Subscribe to our free daily newsletters
. Earth Science News .




Subscribe to our free daily newsletters



ABOUT US
The neural relationship between light and sleep
by Staff Writers
Pasadena CA (SPX) Jun 27, 2017


illustration only

Humans are diurnal animals, meaning that we usually sleep at night and are awake during the day, due at least in part to light or the lack thereof. Light is known to affect sleep indirectly by entraining - modifying the length of - our circadian rhythms and also rapidly and directly due to a phenomenon known as masking.

But while a great deal is known about how light affects circadian rhythms, little is known about the direct effects of light on sleep: Why do we tend to wake up if the lights are flipped on in the middle of the night? Why does darkness make us sleepy?

Caltech researchers in the laboratory of Professor of Biology David Prober say they have discovered at least part of the answer: a specific protein in the brain that responds to light and darkness to set the correct balance between sleep and wakefulness.

Their work is described in a paper appearing online in the journal Neuron on June 22.

"Researchers had previously identified the photoreceptors in the eye that are required for the direct effect of light on wakefulness and sleep," says Prober. "But we wanted to know how the brain uses this visual information to affect sleep."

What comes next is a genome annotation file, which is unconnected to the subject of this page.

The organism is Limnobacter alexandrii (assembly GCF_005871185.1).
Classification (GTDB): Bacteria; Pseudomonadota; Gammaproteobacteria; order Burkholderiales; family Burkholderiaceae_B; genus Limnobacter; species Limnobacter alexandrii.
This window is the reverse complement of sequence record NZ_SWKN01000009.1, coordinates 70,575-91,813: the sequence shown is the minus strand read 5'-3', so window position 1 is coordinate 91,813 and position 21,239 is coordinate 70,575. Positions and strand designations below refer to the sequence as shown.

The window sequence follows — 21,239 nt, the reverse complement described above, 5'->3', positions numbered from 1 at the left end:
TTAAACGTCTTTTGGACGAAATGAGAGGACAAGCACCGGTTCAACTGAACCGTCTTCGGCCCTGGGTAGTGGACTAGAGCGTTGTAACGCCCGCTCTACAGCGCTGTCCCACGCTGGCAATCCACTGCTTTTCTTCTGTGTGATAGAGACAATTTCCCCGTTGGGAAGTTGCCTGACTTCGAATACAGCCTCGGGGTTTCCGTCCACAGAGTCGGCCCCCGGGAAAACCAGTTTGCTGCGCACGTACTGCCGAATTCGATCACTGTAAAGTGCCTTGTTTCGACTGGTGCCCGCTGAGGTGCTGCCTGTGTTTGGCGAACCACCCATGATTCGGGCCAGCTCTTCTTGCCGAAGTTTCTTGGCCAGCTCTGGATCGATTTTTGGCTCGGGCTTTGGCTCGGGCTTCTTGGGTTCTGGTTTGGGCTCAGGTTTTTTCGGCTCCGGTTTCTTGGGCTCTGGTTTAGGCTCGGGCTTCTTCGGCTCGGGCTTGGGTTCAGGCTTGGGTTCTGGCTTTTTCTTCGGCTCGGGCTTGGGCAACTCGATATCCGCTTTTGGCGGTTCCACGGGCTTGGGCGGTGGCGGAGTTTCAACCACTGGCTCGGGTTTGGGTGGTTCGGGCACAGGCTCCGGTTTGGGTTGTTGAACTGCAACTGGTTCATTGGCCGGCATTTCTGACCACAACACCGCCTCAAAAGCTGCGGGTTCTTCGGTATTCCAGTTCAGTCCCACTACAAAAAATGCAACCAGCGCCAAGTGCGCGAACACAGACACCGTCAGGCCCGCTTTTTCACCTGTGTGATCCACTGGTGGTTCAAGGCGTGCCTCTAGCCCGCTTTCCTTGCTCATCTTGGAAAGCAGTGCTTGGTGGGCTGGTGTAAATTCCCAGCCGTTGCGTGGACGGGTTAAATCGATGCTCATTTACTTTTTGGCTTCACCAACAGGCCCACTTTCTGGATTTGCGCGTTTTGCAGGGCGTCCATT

The Prober laboratory uses zebrafish as a model organism for studying sleep. The animals are optically transparent, allowing for noninvasive imaging of their neurons; they also have a diurnal sleep/wake pattern like that of humans. To investigate how their sleep responds to light, Wendy Chen, a former graduate student in Prober's lab, led studies examining a particular protein in the zebrafish brain called prokineticin 2 (Prok2).

Chen genetically engineered zebrafish to overexpress Prok2, resulting in an abundance of the protein. She found that in contrast to normal zebrafish, these animals were more likely to fall asleep during the day and to wake up at night. Surprisingly, the effects did not depend on the engineered fish's normal circadian sleep/wake cycle but rather depended only on whether the lights were on or off in their environment. These observations suggest that an excess of Prok2 suppresses both the usual awakening effect of light and the sedating effect of darkness.